The following questions have recently been asked of me via email or phone call. These questions are of general interest and timely so are being answered in this format.
- What are the tax implications of the budget being proposed by the Legislative Council to be voted on in the May 15 referendum?
This budget proposal calls for a mill rate of 24.68 and a general tax increase of 1.28%. A typical (average) property tax in Newtown is $8000.00. This budget would require an increase in that tax bill of $102.00 annually.
- How does the current proposal fund the municipal budget and the education budget?
The current budget proposal provides $27,980,940 for the municipal government, an increase of 0.43% from fiscal 2012.
The current budget proposal provides $68,355,794 for educational purposes, an increase of 0.57% from fiscal 2012.
- Why can’t we add ask voters to respond to whether the education budget and then the town budget is too high or too low?
A Charter change is required in order to ask these sorts of advisory questions. The LC did put this option to the voters last year. The resulting vote did not support the Charter change.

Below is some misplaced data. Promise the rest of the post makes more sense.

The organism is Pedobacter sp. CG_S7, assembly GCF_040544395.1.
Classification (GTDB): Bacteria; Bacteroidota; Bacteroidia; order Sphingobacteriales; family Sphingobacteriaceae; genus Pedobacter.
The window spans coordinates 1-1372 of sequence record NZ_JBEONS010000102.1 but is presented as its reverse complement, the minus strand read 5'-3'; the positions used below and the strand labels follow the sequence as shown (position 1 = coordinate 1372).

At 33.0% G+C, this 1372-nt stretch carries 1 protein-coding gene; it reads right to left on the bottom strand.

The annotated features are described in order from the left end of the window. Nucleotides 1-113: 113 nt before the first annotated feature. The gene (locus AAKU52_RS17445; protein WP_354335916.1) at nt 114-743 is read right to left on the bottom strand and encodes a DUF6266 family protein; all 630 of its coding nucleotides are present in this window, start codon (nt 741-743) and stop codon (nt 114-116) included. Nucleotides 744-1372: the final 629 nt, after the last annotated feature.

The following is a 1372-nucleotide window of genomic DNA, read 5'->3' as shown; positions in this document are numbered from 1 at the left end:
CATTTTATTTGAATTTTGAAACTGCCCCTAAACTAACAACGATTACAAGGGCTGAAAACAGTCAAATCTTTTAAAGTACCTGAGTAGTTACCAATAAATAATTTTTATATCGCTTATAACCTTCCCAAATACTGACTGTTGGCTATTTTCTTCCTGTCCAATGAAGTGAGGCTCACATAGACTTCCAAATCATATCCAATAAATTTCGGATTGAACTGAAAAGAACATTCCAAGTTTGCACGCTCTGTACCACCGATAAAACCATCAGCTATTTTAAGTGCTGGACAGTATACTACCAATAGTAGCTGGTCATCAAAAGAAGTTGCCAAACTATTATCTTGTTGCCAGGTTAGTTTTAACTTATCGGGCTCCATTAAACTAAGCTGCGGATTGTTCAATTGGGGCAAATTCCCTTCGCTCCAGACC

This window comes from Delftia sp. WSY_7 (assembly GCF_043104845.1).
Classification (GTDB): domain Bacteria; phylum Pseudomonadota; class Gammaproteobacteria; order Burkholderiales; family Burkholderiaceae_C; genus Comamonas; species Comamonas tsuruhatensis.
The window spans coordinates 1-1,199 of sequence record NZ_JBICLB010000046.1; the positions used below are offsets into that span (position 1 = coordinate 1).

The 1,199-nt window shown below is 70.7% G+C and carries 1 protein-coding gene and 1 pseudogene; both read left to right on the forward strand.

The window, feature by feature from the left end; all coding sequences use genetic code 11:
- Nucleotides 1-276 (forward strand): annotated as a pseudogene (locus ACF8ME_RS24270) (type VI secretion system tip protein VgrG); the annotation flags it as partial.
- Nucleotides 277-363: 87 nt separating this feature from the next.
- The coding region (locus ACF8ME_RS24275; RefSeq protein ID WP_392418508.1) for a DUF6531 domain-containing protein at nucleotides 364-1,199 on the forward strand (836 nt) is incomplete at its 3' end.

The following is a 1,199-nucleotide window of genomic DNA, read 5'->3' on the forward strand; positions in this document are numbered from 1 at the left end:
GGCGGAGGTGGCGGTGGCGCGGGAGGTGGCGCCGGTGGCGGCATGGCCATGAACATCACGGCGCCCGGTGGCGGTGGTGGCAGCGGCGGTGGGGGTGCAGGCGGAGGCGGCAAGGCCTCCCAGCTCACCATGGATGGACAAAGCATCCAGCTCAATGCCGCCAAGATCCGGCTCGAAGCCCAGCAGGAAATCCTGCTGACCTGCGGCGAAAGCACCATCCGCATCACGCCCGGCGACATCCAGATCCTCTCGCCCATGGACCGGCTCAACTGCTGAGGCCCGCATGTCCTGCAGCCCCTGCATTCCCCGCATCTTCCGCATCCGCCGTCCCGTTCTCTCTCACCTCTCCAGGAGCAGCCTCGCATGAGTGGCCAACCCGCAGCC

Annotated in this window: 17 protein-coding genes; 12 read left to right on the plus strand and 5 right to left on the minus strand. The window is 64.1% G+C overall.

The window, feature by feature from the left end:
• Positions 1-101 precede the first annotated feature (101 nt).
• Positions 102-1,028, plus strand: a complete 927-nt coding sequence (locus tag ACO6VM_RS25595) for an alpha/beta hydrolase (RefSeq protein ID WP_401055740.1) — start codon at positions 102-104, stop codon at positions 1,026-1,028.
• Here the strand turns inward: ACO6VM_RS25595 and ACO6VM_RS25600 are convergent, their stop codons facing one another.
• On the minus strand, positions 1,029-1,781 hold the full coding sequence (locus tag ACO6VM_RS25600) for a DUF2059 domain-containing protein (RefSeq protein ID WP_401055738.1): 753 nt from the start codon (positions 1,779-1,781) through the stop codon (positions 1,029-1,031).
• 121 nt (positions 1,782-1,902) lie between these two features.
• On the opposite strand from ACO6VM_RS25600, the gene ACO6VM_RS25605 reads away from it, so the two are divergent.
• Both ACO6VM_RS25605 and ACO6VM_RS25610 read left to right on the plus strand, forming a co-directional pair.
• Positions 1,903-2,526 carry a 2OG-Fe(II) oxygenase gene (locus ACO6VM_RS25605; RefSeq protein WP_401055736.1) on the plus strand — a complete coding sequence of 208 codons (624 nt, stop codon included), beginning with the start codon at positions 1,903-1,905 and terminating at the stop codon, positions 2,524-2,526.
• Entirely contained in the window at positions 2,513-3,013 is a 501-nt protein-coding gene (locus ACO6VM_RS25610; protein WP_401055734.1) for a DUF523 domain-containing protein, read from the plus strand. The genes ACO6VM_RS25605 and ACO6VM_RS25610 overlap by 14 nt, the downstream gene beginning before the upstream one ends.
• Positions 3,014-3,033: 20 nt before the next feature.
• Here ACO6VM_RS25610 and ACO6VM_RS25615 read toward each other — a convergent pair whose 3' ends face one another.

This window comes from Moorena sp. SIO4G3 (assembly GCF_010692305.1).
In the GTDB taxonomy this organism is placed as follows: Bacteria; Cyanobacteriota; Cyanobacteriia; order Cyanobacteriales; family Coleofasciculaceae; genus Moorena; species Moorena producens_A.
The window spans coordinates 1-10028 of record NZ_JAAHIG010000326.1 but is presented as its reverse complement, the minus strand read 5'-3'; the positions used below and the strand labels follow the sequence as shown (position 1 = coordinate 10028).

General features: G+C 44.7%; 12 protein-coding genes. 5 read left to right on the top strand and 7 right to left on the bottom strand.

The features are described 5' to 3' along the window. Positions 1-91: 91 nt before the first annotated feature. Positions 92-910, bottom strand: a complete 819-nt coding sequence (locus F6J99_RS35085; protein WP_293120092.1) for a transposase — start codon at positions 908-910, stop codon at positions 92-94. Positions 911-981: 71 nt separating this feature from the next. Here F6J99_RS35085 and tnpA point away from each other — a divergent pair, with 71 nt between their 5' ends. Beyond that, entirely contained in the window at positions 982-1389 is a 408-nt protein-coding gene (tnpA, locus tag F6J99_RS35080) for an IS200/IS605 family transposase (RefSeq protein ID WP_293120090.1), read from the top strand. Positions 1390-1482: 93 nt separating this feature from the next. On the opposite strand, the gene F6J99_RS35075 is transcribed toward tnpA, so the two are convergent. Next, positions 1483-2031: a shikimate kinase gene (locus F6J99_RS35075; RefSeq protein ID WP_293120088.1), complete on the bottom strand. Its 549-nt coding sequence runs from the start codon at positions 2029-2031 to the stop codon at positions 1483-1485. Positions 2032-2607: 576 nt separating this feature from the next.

- Why do we have to allocate $400,000 to our savings account?
We hope to add this amount to our savings account to bring our reserves up to 8% of the operational budget. Our rating agencies have informed us that towns with similar bond rating (aa+, aa1) typically have 10% in their savings account, which is our long-term goal. Our fund balance policy calls for a minimum savings of 8% - the $400,000 is needed to bring us to that level. Our bond rating is partially determined by our commitment to fund balance, our savings account. We need to maintain our current bond rating in order to benefit from low interest rates in our annual borrowing for school and other town projects. A high bond rating has positive impacts for everyone as it allows us to borrow more reasonably, thus achieve more with less cost.
- Has our Grand List grown this past fiscal year?
Yes. Our Grand List grew by approximately $650,000 in new taxes. That growth provides some offset to the level of taxation needed to support the budget proposal.